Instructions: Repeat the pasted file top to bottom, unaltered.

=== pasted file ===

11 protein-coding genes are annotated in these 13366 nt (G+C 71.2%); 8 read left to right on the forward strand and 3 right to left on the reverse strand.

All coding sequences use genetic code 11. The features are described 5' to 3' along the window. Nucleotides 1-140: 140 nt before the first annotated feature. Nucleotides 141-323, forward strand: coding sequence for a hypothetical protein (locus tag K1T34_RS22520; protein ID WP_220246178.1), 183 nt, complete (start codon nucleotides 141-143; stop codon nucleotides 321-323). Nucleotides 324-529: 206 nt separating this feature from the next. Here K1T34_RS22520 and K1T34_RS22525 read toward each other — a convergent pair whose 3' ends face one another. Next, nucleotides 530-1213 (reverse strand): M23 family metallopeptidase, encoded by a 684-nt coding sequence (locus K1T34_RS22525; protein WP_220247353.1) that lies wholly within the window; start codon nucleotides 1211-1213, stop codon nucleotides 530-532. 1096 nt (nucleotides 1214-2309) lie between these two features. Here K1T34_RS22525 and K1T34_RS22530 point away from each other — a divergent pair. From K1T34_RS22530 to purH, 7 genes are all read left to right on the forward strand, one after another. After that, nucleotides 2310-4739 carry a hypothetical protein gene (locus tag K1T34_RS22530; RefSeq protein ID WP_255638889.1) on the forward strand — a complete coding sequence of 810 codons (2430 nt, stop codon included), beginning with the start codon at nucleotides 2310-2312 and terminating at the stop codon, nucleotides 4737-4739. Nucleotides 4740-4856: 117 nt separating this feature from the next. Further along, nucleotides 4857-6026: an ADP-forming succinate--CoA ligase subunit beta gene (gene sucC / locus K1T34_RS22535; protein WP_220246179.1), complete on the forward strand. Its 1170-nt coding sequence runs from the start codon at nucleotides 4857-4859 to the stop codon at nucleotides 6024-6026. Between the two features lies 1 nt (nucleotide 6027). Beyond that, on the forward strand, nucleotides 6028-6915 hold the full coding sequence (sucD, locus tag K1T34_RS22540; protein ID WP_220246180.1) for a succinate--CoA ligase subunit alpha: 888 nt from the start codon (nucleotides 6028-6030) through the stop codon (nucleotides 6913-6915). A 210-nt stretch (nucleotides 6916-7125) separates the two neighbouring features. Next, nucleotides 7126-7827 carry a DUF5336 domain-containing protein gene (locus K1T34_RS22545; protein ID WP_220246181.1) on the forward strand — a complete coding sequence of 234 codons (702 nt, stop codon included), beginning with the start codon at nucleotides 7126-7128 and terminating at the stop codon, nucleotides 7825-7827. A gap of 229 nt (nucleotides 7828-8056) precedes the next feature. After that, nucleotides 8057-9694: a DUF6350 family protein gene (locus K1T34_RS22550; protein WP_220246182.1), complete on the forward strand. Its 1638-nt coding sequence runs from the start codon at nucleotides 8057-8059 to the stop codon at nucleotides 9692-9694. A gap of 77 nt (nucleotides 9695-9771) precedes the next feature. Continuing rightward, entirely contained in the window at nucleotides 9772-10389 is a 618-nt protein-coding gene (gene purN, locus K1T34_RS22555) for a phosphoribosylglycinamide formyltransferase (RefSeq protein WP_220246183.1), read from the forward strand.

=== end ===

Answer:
11 protein-coding genes are annotated in these 13366 nt (G+C 71.2%); 8 read left to right on the forward strand and 3 right to left on the reverse strand.

All coding sequences use genetic code 11. The features are described 5' to 3' along the window. Nucleotides 1-140: 140 nt before the first annotated feature. Nucleotides 141-323, forward strand: coding sequence for a hypothetical protein (locus tag K1T34_RS22520; protein ID WP_220246178.1), 183 nt, complete (start codon nucleotides 141-143; stop codon nucleotides 321-323). Nucleotides 324-529: 206 nt separating this feature from the next. Here K1T34_RS22520 and K1T34_RS22525 read toward each other — a convergent pair whose 3' ends face one another. Next, nucleotides 530-1213 (reverse strand): M23 family metallopeptidase, encoded by a 684-nt coding sequence (locus K1T34_RS22525; protein WP_220247353.1) that lies wholly within the window; start codon nucleotides 1211-1213, stop codon nucleotides 530-532. 1096 nt (nucleotides 1214-2309) lie between these two features. Here K1T34_RS22525 and K1T34_RS22530 point away from each other — a divergent pair. From K1T34_RS22530 to purH, 7 genes are all read left to right on the forward strand, one after another. After that, nucleotides 2310-4739 carry a hypothetical protein gene (locus tag K1T34_RS22530; RefSeq protein ID WP_255638889.1) on the forward strand — a complete coding sequence of 810 codons (2430 nt, stop codon included), beginning with the start codon at nucleotides 2310-2312 and terminating at the stop codon, nucleotides 4737-4739. Nucleotides 4740-4856: 117 nt separating this feature from the next. Further along, nucleotides 4857-6026: an ADP-forming succinate--CoA ligase subunit beta gene (gene sucC / locus K1T34_RS22535; protein WP_220246179.1), complete on the forward strand. Its 1170-nt coding sequence runs from the start codon at nucleotides 4857-4859 to the stop codon at nucleotides 6024-6026. Between the two features lies 1 nt (nucleotide 6027). Beyond that, on the forward strand, nucleotides 6028-6915 hold the full coding sequence (sucD, locus tag K1T34_RS22540; protein ID WP_220246180.1) for a succinate--CoA ligase subunit alpha: 888 nt from the start codon (nucleotides 6028-6030) through the stop codon (nucleotides 6913-6915). A 210-nt stretch (nucleotides 6916-7125) separates the two neighbouring features. Next, nucleotides 7126-7827 carry a DUF5336 domain-containing protein gene (locus K1T34_RS22545; protein ID WP_220246181.1) on the forward strand — a complete coding sequence of 234 codons (702 nt, stop codon included), beginning with the start codon at nucleotides 7126-7128 and terminating at the stop codon, nucleotides 7825-7827. A gap of 229 nt (nucleotides 7828-8056) precedes the next feature. After that, nucleotides 8057-9694: a DUF6350 family protein gene (locus K1T34_RS22550; protein WP_220246182.1), complete on the forward strand. Its 1638-nt coding sequence runs from the start codon at nucleotides 8057-8059 to the stop codon at nucleotides 9692-9694. A gap of 77 nt (nucleotides 9695-9771) precedes the next feature. Continuing rightward, entirely contained in the window at nucleotides 9772-10389 is a 618-nt protein-coding gene (gene purN, locus K1T34_RS22555) for a phosphoribosylglycinamide formyltransferase (RefSeq protein WP_220246183.1), read from the forward strand.